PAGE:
THE DISCOVERY AND PRESERVATION OF THE MIAMI CIRCLE SITE
In 1998, archaeologist Dr. Robert S. Carr, who was at that time, the Director of Miami-Dade's Historic Preservation Division, conducted a basic excavation prior to a downtown riverside construction of two high-rise buildings. Old low-rise apartments from the 1950s had recently been demolished to make room for the new construction. During this salvage exploration, intact black earth midden deposits were discovered at the site. Carr's team, which included county archaeologist John Ricisak serving as the field director, and field crew provided by the Archaeological and Historical Conservancy, Inc., uncovered Glades culture and Tequesta artifacts of shell, stone, bone, and pottery. Excavation within three areas at the Brickell Point property revealed additional black earth middens, and numerous artifact-filled holes in the Miami oolite limestone.
On examining the layout of the holes and adjacent larger oval and rounded rectangular basins, the project's surveyor, Ted Riggs, postulated that they were part of a circle 38 feet in diameter. Having calculated the center, he projected the likely location of the remaining holes. Excavation revealed that there were 24 holes forming a perfect circle in the limestone. In January 1999, the discovery of the "Miami Circle" was announced. Carr said the Miami Circle “may be of national significance as it is believed to be the only cut-in-rock prehistoric structural footprint ever found in eastern North America.”
An independent assessment of the site's origin and significance was conducted in May 1999 by archaeologist Brent Weisman (Univ. of South Florida), archaeologist George Luer, and preservation architect Herschel Shepard (Univ. of Florida). They concluded that the site probably represents the footprint of an important structure, built by the Tequesta or their ancestors. In order to date the site, pieces of charcoal were radiocarbon dated. The results indicated that the wood was between 1,800–2,000 years old. However, some scholars doubted that the circle is as old as the wood, so further evidence to support the theory that the holes were of that age needed to come to light. That same year, Tom Scott and Harvey Means of the Florida Geological Survey, conducted a thorough survey and confirmed the approximate dating by studying the buildup of a calcite duricrust on the edge of the cut faces of the postholes and larger basins. Though this is an imprecise way to date the construction of the circle, the two experts ruled out that the holes were of modern origin.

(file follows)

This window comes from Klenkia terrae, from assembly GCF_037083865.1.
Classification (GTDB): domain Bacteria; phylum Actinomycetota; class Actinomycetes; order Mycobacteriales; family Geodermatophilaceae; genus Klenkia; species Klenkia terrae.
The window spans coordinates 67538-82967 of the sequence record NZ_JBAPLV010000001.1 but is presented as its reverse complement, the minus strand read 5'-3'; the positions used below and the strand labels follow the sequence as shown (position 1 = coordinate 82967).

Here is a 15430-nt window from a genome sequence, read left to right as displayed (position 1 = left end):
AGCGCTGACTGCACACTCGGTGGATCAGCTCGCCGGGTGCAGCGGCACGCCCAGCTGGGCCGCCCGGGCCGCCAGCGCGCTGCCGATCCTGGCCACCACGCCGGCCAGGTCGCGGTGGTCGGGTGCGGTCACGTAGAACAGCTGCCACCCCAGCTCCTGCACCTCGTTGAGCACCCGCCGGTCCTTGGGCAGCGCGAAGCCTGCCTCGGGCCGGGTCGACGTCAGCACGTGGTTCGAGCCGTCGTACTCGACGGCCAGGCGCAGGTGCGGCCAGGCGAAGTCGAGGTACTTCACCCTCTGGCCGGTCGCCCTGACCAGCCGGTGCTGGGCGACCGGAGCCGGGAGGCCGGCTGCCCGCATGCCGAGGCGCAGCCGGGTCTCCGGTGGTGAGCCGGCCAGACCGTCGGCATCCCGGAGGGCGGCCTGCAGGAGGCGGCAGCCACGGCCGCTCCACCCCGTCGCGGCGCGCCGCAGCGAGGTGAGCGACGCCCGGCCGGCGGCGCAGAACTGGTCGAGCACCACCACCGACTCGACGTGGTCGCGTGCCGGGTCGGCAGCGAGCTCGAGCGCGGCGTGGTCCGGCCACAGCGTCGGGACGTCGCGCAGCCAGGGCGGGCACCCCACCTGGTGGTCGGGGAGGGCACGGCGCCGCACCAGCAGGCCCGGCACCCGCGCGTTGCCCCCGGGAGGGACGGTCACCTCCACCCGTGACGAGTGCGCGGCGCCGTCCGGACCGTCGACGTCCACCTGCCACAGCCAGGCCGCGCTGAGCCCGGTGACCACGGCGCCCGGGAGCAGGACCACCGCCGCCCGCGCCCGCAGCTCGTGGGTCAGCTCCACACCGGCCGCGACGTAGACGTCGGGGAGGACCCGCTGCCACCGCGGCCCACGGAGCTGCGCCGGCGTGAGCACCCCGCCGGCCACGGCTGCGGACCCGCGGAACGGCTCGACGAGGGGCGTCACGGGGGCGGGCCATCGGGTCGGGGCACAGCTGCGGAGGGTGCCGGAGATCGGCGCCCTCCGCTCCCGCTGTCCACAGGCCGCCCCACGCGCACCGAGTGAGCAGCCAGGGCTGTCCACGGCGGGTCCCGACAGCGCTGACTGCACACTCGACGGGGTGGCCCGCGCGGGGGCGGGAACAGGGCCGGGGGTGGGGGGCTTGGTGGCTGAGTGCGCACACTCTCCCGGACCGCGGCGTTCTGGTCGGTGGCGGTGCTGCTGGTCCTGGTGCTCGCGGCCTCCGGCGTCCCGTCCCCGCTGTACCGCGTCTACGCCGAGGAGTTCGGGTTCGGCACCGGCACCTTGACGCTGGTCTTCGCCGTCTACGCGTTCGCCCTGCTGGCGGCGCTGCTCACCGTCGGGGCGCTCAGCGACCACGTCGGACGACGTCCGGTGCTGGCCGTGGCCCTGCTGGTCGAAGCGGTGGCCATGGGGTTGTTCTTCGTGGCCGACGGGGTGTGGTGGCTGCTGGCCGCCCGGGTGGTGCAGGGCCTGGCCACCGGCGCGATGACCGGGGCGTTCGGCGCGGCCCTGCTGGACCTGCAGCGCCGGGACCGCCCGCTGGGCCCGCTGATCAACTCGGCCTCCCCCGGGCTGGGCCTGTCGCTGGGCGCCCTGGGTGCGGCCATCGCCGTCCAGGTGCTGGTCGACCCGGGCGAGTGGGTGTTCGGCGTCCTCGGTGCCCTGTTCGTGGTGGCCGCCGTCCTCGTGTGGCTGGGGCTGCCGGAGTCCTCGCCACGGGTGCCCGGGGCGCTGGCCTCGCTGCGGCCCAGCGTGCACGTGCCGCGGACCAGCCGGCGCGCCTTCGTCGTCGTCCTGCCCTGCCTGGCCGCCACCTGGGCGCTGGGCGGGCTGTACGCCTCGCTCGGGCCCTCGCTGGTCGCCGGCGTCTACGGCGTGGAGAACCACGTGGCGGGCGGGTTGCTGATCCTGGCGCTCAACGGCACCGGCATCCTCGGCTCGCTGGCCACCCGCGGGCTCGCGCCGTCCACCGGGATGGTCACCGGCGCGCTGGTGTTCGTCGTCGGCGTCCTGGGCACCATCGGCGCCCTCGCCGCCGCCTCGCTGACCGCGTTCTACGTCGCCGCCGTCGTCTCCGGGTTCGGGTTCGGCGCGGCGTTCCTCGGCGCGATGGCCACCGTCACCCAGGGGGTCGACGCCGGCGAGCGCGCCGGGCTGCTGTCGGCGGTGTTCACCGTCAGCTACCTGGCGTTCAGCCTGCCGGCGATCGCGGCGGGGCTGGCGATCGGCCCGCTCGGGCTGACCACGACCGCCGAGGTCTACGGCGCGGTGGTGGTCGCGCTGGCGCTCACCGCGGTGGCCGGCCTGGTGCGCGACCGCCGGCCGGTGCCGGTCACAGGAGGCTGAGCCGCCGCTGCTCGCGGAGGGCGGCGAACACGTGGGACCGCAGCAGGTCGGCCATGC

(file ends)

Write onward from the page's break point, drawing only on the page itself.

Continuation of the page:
Due to a frenzy of media attention and public interest in the archaeological discovery, the City of Miami and the State of Florida heard public appeals for preservation of the site by purchasing it from the developer. By September 1999, Miami-Dade County and the developer reached a settlement agreement, concluding that the County would pay 26.7 million dollars for the property. Florida Governor Jeb Bush and Cabinet agreed to contribute state funds to the acquisition, pending an archaeological investigation by the Bureau of Archaeological Research (BAR). Assessment of the property by BAR concluded that the Miami Circle is ancient and of human origin. Intact deposits were found across 70% of the 2.2 acre property, including many other holes cut into the limestone not associated with the circular structure. A waterfront park managed by HistoryMiami opened in 2011. The circle itself remains buried to protect it, while an audio tour and several panels describing it are available to the public.